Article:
Pastor's Piece - Legacies of Love
by Dr Alex Currie
Legacies of Love
Have you ever been left an inheritance? My parents left me no money. When mother died while I was in my mid-teens, she left me some valuable books which I still treasure. It was her who helped instill in me a heap of values for which I'm eternally grateful. Thank God for mothers. When my father passed away there was no inheritance except memories.
One of my classmates at Andrews University, Roger Dudley, became a researcher for the church and has written numerous books including one about passing on values to younger generations. This is a valuable and insightful read to any parent. How do we pass on values that we treasure, or is that impossible?
In my library is a book of wisdom written by Hal Urban entitled 20 Things I want My Kids to Know. Have you taken time out to think about lessons you would like your children to put into practice and for which they'll ever be grateful? Before reading further stop and write things you believe are important for your children to practice if they are to become successful adults. American philosopher Emerson wrote "Life is a succession of lessons which must be lived to be understood." What lessons do you want your children to live? Napoleon Hill has said "All great truths are simple in final analysis, and easily understood; if they are not, they are not great truths."
Take time to compare your list of lessons with five selected from Hal Urban's book. For his other fifteen buy the book, it's published by Thomas Nelson Publishers and well worth the read.
1. Success is more than making money.
Wynn Davis says "Success means doing the best we can with what we have. Success is in the doing, not the getting - in the trying, not the triumph." Urban says "Successful people accept life as it is, with all its difficulties and challenges....Successful people develop and maintain a positive attitude toward life....they build good relationships....have a sense of direction and purpose....have a strong desire to learn about life, the world, and themselves....are action oriented....maintain high standards in their personal conduct....understand the difference between existing and living and always choose the latter."pp 10-11.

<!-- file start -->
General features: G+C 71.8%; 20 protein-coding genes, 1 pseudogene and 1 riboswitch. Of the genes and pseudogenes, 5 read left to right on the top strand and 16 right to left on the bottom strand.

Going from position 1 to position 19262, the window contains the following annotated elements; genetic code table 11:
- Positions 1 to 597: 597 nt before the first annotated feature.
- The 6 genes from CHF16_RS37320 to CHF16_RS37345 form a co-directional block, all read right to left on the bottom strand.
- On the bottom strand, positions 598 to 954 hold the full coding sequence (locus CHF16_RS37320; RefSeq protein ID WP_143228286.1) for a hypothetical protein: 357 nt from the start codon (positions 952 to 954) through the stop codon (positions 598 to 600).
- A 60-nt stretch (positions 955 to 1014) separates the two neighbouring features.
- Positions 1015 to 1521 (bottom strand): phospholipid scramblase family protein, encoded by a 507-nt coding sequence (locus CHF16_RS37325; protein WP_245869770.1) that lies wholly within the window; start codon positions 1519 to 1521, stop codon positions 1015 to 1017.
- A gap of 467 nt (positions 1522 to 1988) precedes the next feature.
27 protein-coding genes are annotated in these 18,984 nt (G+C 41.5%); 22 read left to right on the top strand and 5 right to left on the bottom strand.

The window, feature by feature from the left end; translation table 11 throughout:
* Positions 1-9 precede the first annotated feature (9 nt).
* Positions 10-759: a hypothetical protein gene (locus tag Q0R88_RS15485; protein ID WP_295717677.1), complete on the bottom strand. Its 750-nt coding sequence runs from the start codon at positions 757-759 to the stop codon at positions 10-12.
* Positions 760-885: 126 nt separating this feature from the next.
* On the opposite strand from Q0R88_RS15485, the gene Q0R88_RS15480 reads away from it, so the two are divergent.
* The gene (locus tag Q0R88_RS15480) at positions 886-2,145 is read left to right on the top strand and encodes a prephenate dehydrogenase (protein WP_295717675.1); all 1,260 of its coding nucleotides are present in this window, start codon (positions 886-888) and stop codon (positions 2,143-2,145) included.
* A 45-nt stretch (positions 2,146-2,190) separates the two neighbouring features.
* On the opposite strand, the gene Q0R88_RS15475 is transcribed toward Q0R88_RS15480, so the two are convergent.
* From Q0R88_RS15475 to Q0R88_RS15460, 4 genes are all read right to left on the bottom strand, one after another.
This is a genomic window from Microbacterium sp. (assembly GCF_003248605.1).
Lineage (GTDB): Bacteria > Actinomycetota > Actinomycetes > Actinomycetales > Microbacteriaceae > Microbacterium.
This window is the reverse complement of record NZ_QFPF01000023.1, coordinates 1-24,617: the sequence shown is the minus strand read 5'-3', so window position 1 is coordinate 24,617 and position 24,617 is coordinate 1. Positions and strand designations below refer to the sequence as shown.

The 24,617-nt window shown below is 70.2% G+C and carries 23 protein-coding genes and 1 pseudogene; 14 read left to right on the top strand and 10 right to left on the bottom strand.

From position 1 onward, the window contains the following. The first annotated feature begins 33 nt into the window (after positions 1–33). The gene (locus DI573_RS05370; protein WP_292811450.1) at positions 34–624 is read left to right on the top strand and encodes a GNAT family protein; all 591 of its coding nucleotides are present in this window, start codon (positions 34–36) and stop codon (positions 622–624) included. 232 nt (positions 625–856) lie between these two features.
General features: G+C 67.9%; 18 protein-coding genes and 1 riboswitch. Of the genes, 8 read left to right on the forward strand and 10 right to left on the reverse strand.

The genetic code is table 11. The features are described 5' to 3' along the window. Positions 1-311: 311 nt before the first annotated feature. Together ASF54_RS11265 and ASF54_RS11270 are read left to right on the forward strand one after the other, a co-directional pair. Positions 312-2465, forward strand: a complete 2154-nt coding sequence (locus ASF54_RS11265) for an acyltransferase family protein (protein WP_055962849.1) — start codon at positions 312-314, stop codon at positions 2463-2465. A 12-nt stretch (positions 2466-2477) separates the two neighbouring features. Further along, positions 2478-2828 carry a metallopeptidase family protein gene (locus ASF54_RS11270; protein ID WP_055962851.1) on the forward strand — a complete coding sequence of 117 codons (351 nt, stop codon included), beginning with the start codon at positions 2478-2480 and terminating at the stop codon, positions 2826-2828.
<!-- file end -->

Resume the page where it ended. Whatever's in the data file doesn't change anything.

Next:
2. Life is Hard...and Not Always Fair.
In the early 1990's I conducted a community weekly study of M. Scott Peck's book The Road Less Travelled. Peck wrote "Life is a series of problems. Do we want to moan about them or solve them?" Recently I chatted to an old primary school friend about one of our classmates who had lost a spouse more than a decade ago. My friend said "Our classmate felt sorry for herself and grieved for ten years, then suddenly realised that the world does not devote itself to making us happy and underwent a complete change of thinking and is now really making a difference in her world and for others. Her whole attitude has changed."
One of the great books of the 80's is Rabbi Harold S. Kushner's book When Bad Things Happen to Good People in which he deals with the universal question "Why me?". The author had every reason to ask the question because his son Aaron was diagnosed at three years of age as having progeria - rapid aging disease, and died when fourteen. He and his family were dealt a cruel deal! "Pain is inevitable, but misery is optional," wrote Tim Hansel. Our attitudes - the choices we make affect not only ourselves but others, so develop Benjamin's Franklin's belief that says "Those things that hurt, instruct."